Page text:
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Inadequate Sewage and Waste Management in Canadian Indigenous Communities

Introduction

As Indigenous communities continue to protest for their rights, sewage and waste management remain a crucial part of the conversation. From several water advisories to environmental protests, Indigenous communities in Canada persist in their fight for safe living areas and resources. Research continues to show that Indigenous communities are disadvantaged in access to safe drinking water and adequate sewage management systems. The Oceans North report have found that Northern communities have less access to critical waste disposal service systems and infrastructure after gathering data from 51 settlements across Inuit Nunangat (Black, 2021). Due to poor waste management in the past, communities have experienced significant pollution in their rivers, land and air (Bharadwaj, 2006). As a result of this, Indigenous people have suffered great harm to their physical and mental health.


Figure 1. Signs about waste reduction in First Nation communities in B.C. (The Conversation, 2022).


Government of Canada and Waste Management

On July 15th, 2021, the Government of Canada created a program called “First Nations Waste Management Initiative.” The program was intended to support Indigenous communities in developing sustainable sewage and waste management systems through modern infrastructure, operations, training, and partnerships (The Government of Canada, 2021). Funding was made readily available for many waste management activities, including the construction of transfer stations, engineered landfills in remote and isolated communities, and waste awareness and education programming (The Government of Canada, 2021). The groups that are eligible to apply include the First Nations and Tribal Councils (The Government of Canada, 2021). Despite the Canadian Government’s attempt at prioritizing the safety and efficiency of waste management systems, Indigenous communities still struggle with poor water quality and inadequate waste management systems.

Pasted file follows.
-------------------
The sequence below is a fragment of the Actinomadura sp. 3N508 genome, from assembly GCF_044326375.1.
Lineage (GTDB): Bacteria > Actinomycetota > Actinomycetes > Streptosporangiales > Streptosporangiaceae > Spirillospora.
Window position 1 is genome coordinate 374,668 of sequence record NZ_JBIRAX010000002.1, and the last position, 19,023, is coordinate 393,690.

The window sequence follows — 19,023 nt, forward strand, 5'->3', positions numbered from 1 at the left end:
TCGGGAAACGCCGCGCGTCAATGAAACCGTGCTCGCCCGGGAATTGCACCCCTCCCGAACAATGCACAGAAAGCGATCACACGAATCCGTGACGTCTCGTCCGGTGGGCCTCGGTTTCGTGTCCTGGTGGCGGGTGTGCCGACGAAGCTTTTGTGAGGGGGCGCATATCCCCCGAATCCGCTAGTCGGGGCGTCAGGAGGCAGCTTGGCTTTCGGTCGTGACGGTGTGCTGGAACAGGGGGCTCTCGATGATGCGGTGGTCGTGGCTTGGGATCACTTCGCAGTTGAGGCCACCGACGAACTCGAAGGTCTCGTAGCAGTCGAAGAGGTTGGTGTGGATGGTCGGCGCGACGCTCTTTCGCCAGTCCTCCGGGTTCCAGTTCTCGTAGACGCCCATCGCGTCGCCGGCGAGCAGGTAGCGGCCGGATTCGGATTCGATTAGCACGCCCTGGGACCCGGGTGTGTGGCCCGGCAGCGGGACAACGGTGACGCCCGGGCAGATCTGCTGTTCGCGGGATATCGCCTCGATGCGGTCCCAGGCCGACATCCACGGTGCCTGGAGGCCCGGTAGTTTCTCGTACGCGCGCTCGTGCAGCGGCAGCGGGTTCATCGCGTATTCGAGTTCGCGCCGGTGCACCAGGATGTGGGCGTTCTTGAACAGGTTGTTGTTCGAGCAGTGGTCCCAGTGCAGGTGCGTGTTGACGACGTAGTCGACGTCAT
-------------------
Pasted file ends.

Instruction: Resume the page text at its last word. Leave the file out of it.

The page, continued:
Figure 2. Rankin Inlet landfill on fire (Kivalliq News, 2021).


Nuclear Waste Sites in Deep River, Ontario

The Near Surface Disposal Facility (NSDF) has been proposed to build a nuclear waste site near the Ottawa River near Algonquin Anishinaabe lands (Byers and Gourdon, 2023). The site is said to span across 16 hectares and store up to 1 million cubic meters of waste (Byers and Gourdon, 2023). The waste site has accumulated unwavering disapproval from Algonquin First Nations, contrasting with the 140 municipalities in Quebec and Ontario that support the waste site. The waste facility is set to negatively affect watersheds, ecosystems, and national reconciliation efforts in Canada. If the waste facility affects the watersheds, it also has an impact on the waste management and water filtration systems. As a response to the situation, the Canadian Nuclear Laboratories (CNL) made an Environmental Impact Statement, saying “he new NSDF would “enable the remediation of historically contaminated lands and legacy waste management areas, as well as the decommissioning of outdated infrastructure to facilitate the Chalk River Laboratories site revitalization” (Byers and Gourdon, 2023). While concerns are still being expressed, there is no certainty on what the future of the NDSF will hold, especially in regards to water and waste management systems.


Figure 3. First Nations region experiencing symptoms of Mercury poisoning (CBC News, 2019).


University of Guelph and Water Sanitation Problems

The University of Guelph published a study in May 2023, reporting on the lack of safe drinking water and sanitation issues within Indigenous communities. Not only is safe drinking water necessary for consumption and cooking, but it is also necessary for waste and sewage management. UofG researcher Heather Murphy stated that “Systemic racism and social exclusion are to blame for a drinking water and sanitation crisis in high-income countries (HICs)” (University of Guelph, 2023). Murphy further attributed the lack of access to safe drinking water to three factors: systemic racism, infrastructure funding, and housing ownership. For systemic racism, Murphy declared that “historically marginalized people and low-income communities are more likely to lack access to safe water and sanitation” (University of Guelph, 2023). For infrastructure financing and property ownership, Murphy states that “linking property to water and sanitation services is a policy choice that disadvantages groups including migrants, people living in poverty and people experiencing homelessness or in unstable housing” (University of Guelph, 2023).



(Indigenous Sewage) References
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